Exercising when you’re expecting is safe, and experts encourage it.
You’re growing a tiny human inside of you and you feel enormous, exhausted, nauseous and like you need to pee every five minutes. Should you lace up or rest up? How will pregnancy affect your running? Will running affect your pregnancy? Here’s what you might expect from running when you’re expecting.
Reasons to Run
Exercise throughout pregnancy – at least 20 to 30 minutes a day on most or all days – is recommended. It reduces the risk of gestational diabetes, preterm birth, preeclampsia (pregnancy-induced high blood pressure), having a high birth weight baby, and the need for a cesarean section. It may also improve the baby’s brain development.
Plus, as any runner knows, it can make you feel better and relieve anxiety – over carrying and caring for a new baby, perhaps.
And despite some rumours, it won’t put you into labour, although it can help get you through it. “Women who exercise [during pregnancy] have easier, faster labors, they feel better postpartum, and their recovery is much quicker,” says Erin Dawson, an obstetrician-gynaecologist and runner.
But if you weren’t a runner before getting pregnant, it can be a challenging time to start. “There are so many body changes, your centre of gravity is off, it doesn’t feel that good,” Dawson says. She recommends starting with strength building and getting cardio from the elliptical or stair climber first.
If complications in your pregnancy arise – such as bleeding, placental problems, or preeclampsia – running can be risky. Having multiples might also put you at risk for premature labour and make running a no-go.
But for those with uncomplicated pregnancies, experts say there’s no harm in maintaining your exercise routine; running won’t cause miscarriage or hurt the baby. “The baby is pretty isolated and protected during pregnancy,” Dawson says.
You may start sweating earlier and faster, so be sure to hydrate well and wear loose fitting clothing. It may be best to move indoors on hot or humid days, particularly in the first trimester when a high body temperature (above 38°C) may cause neural tube defects, although it’s unlikely exercise will increase body temperature to a dangerous level. Hot yoga, hot tubs and saunas should be avoided, however, because they can quickly raise your body temperature.
Be careful on uneven surfaces as your centre of gravity changes. Concentrate on good form if you’re strength training. The body produces the hormone relaxin, which loosens ligaments during pregnancy. Relaxin acts all over the body but has its most profound effects in the pelvis (to loosen it, so the baby can make its way out). Loose ligaments can cause pain in the pelvis, sacroiliac joint, or lower back and make you feel extra sore after a run. And you can be more prone to injury, because looser ligaments aren’t as stabilizing.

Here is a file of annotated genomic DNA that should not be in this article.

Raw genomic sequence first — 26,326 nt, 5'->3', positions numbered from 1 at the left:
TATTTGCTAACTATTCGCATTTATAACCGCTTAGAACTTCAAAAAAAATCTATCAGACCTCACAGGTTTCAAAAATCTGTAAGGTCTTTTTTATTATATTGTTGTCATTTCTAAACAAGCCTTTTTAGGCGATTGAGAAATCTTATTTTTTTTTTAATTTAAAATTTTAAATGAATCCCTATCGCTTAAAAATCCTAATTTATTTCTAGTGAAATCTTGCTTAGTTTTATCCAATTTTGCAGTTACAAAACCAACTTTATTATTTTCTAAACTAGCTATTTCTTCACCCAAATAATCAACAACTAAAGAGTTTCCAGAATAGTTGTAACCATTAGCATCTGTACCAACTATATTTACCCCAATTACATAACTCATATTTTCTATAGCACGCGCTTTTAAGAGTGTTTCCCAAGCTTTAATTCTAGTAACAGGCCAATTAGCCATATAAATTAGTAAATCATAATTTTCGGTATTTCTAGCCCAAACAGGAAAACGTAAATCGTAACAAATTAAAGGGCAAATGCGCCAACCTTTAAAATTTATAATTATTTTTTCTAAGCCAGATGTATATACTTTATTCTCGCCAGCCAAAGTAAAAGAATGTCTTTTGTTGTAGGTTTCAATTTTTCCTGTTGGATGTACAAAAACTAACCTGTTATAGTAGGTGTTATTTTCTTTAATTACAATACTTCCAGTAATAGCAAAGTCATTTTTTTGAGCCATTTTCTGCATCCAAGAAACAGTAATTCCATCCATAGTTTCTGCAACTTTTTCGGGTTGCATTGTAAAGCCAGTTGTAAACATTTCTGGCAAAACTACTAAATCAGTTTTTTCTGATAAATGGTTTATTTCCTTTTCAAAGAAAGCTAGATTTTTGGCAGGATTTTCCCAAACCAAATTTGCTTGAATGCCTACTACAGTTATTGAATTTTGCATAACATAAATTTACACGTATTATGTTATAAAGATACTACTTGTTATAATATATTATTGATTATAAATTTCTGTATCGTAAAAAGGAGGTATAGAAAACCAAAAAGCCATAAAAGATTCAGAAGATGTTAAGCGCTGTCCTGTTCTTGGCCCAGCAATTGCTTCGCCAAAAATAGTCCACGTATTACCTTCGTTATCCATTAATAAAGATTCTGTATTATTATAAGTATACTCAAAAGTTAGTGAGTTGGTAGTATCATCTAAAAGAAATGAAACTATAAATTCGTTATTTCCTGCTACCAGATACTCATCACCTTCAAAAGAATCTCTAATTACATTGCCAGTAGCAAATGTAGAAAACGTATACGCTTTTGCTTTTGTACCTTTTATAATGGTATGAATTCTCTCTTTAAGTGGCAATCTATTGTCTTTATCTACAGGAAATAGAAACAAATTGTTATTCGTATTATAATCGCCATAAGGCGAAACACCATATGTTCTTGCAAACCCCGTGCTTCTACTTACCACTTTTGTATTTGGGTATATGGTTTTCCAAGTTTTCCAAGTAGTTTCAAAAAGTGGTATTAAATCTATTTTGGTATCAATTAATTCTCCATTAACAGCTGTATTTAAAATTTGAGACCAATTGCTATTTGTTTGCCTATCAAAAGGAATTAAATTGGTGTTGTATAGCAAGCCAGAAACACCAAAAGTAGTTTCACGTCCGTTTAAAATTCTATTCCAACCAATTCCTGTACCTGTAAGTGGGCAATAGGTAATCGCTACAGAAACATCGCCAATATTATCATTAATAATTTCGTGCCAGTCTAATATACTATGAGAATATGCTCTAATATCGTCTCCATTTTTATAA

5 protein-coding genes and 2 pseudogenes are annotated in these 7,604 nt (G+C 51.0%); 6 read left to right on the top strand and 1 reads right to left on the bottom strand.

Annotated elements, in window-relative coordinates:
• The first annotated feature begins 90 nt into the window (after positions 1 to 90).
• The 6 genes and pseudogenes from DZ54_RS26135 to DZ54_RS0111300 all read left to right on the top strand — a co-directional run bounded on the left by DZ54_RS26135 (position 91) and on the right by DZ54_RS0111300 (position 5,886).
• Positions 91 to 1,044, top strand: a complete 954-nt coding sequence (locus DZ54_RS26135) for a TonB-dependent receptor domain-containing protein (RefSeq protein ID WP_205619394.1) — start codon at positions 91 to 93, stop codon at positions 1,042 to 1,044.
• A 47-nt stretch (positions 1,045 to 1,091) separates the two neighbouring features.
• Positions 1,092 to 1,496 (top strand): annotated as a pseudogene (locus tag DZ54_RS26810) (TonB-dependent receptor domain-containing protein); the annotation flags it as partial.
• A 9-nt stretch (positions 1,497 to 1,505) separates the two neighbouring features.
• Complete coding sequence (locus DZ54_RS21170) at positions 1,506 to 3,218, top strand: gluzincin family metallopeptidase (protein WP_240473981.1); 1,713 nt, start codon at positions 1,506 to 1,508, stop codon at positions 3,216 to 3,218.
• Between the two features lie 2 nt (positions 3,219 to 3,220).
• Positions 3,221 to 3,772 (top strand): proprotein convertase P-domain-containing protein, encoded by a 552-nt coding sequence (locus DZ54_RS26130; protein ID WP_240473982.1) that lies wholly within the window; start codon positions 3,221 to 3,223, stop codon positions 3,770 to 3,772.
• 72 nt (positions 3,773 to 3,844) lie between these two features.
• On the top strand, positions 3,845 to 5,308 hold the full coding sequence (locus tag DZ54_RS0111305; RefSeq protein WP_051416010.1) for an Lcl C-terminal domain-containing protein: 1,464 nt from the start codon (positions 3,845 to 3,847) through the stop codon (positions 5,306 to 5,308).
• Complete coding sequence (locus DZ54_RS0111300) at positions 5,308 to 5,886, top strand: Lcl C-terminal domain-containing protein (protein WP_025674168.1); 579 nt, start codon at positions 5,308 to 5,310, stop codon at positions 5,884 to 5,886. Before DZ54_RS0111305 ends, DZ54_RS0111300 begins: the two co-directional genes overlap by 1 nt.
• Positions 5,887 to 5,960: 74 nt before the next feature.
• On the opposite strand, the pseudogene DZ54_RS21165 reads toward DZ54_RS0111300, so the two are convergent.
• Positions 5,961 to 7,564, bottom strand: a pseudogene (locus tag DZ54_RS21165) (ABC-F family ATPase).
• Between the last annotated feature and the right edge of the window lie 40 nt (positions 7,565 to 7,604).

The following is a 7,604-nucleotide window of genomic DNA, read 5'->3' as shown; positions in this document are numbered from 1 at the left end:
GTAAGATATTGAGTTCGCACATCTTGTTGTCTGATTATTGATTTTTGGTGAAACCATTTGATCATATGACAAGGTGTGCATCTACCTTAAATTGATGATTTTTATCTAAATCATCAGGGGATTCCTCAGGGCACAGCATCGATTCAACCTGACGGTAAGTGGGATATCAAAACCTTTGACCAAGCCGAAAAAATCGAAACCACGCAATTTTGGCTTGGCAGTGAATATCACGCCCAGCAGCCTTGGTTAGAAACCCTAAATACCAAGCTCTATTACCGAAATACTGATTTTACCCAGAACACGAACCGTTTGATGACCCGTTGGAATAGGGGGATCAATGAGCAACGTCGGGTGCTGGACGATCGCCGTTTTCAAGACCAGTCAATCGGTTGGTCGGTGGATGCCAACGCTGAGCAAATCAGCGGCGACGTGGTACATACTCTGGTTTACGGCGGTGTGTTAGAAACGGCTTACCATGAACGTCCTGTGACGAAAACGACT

There’s no need to monitor your heart rate. Go by perceived exertion and keep a conversational pace. “If you can talk and feel okay, you can continue,” Dawson says.
Accept that your running will change. “You’re going to get slower and that’s a given,” says Julie Levitt, an OB/GYN and marathoner. “But you may be able to spend the same amount of time active, you just won’t cover as much ground.”
Remember that this is not the time to push yourself: slow down, add walk breaks, or take extra recovery days as needed. “Give yourself some grace,” says Lindsey Hein, a mother of three. “Don’t hold yourself to a certain standard. Get started, see how it feels, and go from there.”
You’ll maintain fitness even if you cut back, as your body is working plenty hard on its own – boosting both blood volume and heart capacity. “You’re kind of getting super fit for your baby,” says Nadya Swedan, a physical medicine and rehabilitation specialist and author of The Active Woman’s Health and Fitness Handbook. “If you do half of what you were doing before, you’re probably going to end up at the same level of fitness when it’s all over.”
Thanks to increased pressure on your bladder, you may need to find new routes with places to stop and pee. Just don’t try to avoid bathroom breaks by cutting back on fluids; proper hydration is a must for the health of you and your growing baby. You may need more water than usual, but “if your urine is clear, you’re drowning,” Levitt says. “Go for the pale yellow colour and the feeling of satiation.”
Eat easily digestible carbohydrates before running, but give yourself extra time after eating before running because digestion may slow down in pregnancy. When you return, replenish with protein and electrolytes.
Running Through the Trimesters
For some, the first trimester is the hardest, thanks to the nausea and exhaustion. Both Dawson and Levitt say that running may help you feel better, if you can talk yourself into going. Of course, if you haven’t been able to keep any food down, it’s probably best not to run, Swedan says.